• Banner TDE


      Work/life experiences of Brookes’ academics


    When people asked me when I was 18 what I wanted to do in the future and I said: I want to go to university, I want to do a PhD and I want to go and do research.

    Bridget Durning is a Senior Lecturer in the School of the Built Environment at Oxford Brookes University. Bridget is an experienced sustainability consultant and has worked in both research and consultancy in the public and private sectors for over 25 years. Bridget joined Brookes on a research project in 2000 and has held different posts in the University ever since.
  • Upon graduating from the University of Liverpool with a BSc in Geology, Bridget was awarded a place to study for a PhD in Geology at the University of Exeter. Bridget found that she loved the academic world but felt that it was not a good time to enter her field. Academic geology, she says, was in flux - it wasn’t a buoyant subject and there few jobs. Thus, on completion of her PhD she went to work in consultancy, as a geologist in the field for a company called Wimpey Environmental.

    Her first career move came when her husband’s work saw the couple move from London to the North West. Seeing an advert in The Guardian for someone to join a unit within the local authority on the environmental side of things, Bridget decided to apply and was successful. Bridget found this transition from the private to the public side of environmental issues

    Interesting because you felt like you were making a difference to people’s lives.

    Her role involved using her geology knowledge to provide expert advice.

    A few years later, her husband’s job saw them return to Oxford and Bridget went back to work for Wimpey. However, with hindsight returning to her old firm was not the best move: “never go back” she reflects, as she found that her newly acquired skills weren’t taken advantage of. When the company was sold and relocated, she decided it was time for another move. She was also pregnant with her first child and so wanted less of a commute. However, she said that it took her five years from deciding she wanted a different job to find one that she wanted to apply for.

    The job that met her aspirations was the role in which she was first employed at Brookes: managing a big research project. This role was in many ways the perfect synthesis of Bridget’s career experiences. Moreover, she had always hoped to work in academia:

    When people asked me when I was 18 what I wanted to do in the future and I said: I want to go to university, I want to do a PhD and I want to go and do research.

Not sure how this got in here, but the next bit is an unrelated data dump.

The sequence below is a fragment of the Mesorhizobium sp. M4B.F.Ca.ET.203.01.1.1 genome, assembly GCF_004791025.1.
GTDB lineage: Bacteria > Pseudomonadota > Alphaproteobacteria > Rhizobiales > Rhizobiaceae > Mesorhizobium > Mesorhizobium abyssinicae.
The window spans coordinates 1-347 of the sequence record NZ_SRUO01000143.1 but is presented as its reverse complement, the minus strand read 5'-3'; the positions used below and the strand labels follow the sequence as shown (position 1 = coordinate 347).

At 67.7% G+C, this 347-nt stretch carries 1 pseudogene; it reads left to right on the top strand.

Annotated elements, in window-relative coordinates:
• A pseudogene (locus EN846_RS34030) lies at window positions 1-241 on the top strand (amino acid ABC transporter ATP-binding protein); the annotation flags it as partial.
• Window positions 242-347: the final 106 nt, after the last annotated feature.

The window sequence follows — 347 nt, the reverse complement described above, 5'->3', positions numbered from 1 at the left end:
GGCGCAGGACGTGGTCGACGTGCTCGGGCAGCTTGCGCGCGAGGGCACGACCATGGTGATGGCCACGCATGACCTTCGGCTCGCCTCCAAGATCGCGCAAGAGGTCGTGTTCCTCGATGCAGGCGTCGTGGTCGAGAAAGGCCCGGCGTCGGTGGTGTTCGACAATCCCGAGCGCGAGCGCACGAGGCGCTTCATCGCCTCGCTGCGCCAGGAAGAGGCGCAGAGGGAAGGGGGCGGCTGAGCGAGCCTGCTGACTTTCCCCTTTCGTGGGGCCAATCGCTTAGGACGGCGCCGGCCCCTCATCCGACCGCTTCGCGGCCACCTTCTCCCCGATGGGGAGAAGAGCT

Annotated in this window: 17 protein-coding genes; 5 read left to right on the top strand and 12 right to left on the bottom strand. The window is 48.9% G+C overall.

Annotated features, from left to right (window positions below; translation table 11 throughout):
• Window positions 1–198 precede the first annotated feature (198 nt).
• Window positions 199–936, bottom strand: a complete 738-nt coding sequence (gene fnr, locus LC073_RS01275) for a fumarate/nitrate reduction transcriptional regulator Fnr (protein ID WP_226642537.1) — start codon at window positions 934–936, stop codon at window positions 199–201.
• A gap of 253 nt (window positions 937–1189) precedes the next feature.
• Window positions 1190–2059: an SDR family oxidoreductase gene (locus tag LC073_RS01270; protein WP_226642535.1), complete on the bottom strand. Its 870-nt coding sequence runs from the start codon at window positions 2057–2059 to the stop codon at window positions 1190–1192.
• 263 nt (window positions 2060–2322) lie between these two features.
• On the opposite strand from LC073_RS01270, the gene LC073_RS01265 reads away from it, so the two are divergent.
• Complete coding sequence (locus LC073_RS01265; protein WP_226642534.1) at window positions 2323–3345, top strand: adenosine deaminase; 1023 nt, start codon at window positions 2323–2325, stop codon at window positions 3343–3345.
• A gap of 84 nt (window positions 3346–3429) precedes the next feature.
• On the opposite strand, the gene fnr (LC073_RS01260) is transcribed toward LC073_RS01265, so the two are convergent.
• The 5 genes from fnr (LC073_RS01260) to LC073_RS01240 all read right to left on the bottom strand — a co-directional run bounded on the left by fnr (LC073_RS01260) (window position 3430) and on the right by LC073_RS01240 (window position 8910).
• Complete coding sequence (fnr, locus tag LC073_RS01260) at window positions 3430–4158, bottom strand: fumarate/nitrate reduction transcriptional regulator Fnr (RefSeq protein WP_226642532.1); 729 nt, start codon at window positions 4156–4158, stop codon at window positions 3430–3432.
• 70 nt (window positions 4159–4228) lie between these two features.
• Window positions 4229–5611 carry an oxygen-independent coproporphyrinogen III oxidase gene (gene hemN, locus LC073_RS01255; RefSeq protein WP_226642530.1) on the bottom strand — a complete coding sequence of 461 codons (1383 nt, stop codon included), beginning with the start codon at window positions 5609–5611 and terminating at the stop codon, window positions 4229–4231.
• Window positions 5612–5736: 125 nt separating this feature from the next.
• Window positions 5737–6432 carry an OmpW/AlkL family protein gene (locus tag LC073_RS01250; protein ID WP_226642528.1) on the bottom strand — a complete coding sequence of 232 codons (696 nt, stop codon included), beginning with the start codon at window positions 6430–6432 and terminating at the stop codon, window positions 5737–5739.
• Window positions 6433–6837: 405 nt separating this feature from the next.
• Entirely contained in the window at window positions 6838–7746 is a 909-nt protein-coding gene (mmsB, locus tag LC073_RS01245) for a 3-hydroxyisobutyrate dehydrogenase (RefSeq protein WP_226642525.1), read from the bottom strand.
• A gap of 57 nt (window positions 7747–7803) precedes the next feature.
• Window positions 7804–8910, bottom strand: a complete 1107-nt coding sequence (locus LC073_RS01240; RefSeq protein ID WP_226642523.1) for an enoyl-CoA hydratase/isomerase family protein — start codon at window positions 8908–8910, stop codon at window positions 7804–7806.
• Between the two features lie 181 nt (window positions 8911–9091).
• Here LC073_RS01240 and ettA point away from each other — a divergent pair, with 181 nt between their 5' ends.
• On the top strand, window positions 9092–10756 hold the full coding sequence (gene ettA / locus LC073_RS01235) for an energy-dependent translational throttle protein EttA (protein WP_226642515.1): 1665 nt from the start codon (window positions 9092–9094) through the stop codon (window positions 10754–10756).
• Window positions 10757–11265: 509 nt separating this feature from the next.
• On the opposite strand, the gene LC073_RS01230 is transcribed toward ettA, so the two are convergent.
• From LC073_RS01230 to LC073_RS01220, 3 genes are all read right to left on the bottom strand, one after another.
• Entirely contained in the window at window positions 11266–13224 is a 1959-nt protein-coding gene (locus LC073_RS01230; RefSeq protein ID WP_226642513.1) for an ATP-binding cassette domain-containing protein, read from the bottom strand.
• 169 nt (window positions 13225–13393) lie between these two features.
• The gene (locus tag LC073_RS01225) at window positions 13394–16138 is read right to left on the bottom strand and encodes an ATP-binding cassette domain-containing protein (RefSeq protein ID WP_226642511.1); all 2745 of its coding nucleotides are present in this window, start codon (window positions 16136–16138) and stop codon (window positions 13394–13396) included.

So I always had that thought at the back of my mind; this is always something I wanted to do. Her move to Brookes thus enabled her to combine her knowledge and experience (now much expanded beyond just geology) with the interest and desire to develop a career within academia.

    During her time at Brookes she said she made the most of opportunities that came to her. Despite not being appointed to an academic role, she talked to colleagues about teaching in environmental management, and took on research and teaching opportunities as they came. Thus, over her time at Brookes she has always had positions that combine a variety of different responsibilities:

    I’ve never had a role where I’m purely an academic. I’ve always had roles where there is some administrative support within them.

    Her current role involves teaching, research and she is also research ethics officer for the Faculty of Technology, Design and Environment.

    Bridget enjoys having a positive impact on people’s lives and likes the opportunities that are afforded for this in the University. She finds that, like with local authorities, in a university you feel like you are making a difference to people’s lives. She says that in contrast to the private sector, which is client focused, at Brookes you can help people. For this reason, she finds her role as faculty ethics officer immensely rewarding, as she can help other staff as well as students. Bridget also values the autonomy of the academic environment. She enjoys the flexibility it offers and being able to manage your own workload.
    Bridget’s highlights relate to influential research that she has produced with colleagues. She says about the first paper she had published, which she wrote with her colleague at Brookes, Professor Alan Jenkins, and which is still one of the most popular papers on the topic, “I think that’s been quite a highlight.” Again, reflecting on a further result of collaboration with colleagues, an edited book on environmental assessment and management, which has been extremely popular and has now been translated into Chinese, Bridget comments understatedly: “that was quite good".

    Whilst neither of Bridget’s parents went to university, her father was influential on her academic interests.

    My dad worked on building sites. That’s why I went into Geology.

    Bridget is now married to an environmental scientist and she says that their careers complement each other; they work together collaborating on research opportunities.

    Their co-operation extends to their family life as well. In order to ensure that the distribution of childcare and household responsibilities is equitable,

    I would plan out the whole year to ensure that, for example, they are both picking their daughter up the same number of times: “he knew where he should be and I knew where I should be.

    Make the most of opportunities that come your way to gain knowledge and experience and develop your skill set. It may mean it takes longer to achieve your goals and aims in life, but they can give you a more interesting journey getting there.